Social media and social unrest

Social media appears to be playing a significant role in the riots happening in London and in some UK cities. Many people have pointed to mobile phone manufacturer Blackberry and its free instant messenger service (BBM) - as well as the websites Twitter and Facebook, which are used by millions - for making it easier for those involved in the disturbances to organise the criminal activity.

The Daily Mail reported that Mike Butcher, a technology journalist and advisor to London Mayor Boris Johnson, has called for BBM to be disabled in an attempt to make it harder for young people to meet up to cause more disturbance.

Mr Butcher described BBM as a secure way for disaffected urban youths to spread details of their next target."It's like text messaging with steroids - you can send messages to hundreds of people and once it's gone from your phone it cannot be traced back to you," he added.

Chartered Psychologist Professor Mark Griffiths, an expert in cyberpsychology at Nottingham Trent University, said: "It's no surprise that social media are being used in ways that it wasn't originally designed for. The fact that Twitter and other social networking media have been used for organising riots and looting is just another case of criminals using all the social media tools at their disposal.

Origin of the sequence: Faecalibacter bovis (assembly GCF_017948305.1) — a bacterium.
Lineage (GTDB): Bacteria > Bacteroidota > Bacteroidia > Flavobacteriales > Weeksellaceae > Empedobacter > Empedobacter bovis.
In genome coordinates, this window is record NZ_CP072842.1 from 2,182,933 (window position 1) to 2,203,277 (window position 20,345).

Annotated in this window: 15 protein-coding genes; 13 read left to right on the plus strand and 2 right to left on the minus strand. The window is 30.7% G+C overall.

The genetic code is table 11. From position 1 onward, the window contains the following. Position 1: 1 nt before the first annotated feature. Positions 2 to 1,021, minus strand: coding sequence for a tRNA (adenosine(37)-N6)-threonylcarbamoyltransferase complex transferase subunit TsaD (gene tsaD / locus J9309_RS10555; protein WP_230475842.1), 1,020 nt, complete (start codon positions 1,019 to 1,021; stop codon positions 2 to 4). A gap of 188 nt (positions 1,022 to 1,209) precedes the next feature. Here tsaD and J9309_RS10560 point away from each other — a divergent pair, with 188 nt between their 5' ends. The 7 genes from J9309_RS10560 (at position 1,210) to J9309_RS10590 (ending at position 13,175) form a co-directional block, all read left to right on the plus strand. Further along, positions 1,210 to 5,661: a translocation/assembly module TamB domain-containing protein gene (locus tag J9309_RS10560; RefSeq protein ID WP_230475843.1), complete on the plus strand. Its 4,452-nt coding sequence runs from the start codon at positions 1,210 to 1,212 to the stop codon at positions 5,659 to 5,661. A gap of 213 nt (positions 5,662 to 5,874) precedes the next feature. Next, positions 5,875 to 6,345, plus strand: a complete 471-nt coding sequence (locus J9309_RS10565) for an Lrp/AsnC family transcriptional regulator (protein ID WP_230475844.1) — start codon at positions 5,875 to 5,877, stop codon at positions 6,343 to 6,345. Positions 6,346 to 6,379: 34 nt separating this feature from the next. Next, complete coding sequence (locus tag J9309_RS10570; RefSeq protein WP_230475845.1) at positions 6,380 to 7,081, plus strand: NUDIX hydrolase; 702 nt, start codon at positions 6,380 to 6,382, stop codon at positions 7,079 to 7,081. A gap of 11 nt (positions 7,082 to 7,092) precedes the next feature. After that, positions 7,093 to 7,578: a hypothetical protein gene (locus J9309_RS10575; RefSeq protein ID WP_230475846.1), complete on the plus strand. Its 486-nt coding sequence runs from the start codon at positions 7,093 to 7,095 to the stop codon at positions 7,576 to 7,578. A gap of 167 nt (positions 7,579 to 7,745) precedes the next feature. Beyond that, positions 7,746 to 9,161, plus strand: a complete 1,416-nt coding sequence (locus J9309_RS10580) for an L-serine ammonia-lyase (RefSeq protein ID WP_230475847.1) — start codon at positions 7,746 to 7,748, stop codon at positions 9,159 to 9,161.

"Given the speed and immediacy that outlets like Twitter can get messages out to the masses, there's really no surprise that those who want to cause criminal disturbance will do it.I'm sure the police are well aware of the social media avenues being used and they can at least gain valuable intelligence if they know what they are looking for. 

"However, we all need to remember that the internet should not be blamed for such criminal action. The internet is morally neutral and a minority of people will always use technology in ways that society deems as criminal and/or immoral."

 



 

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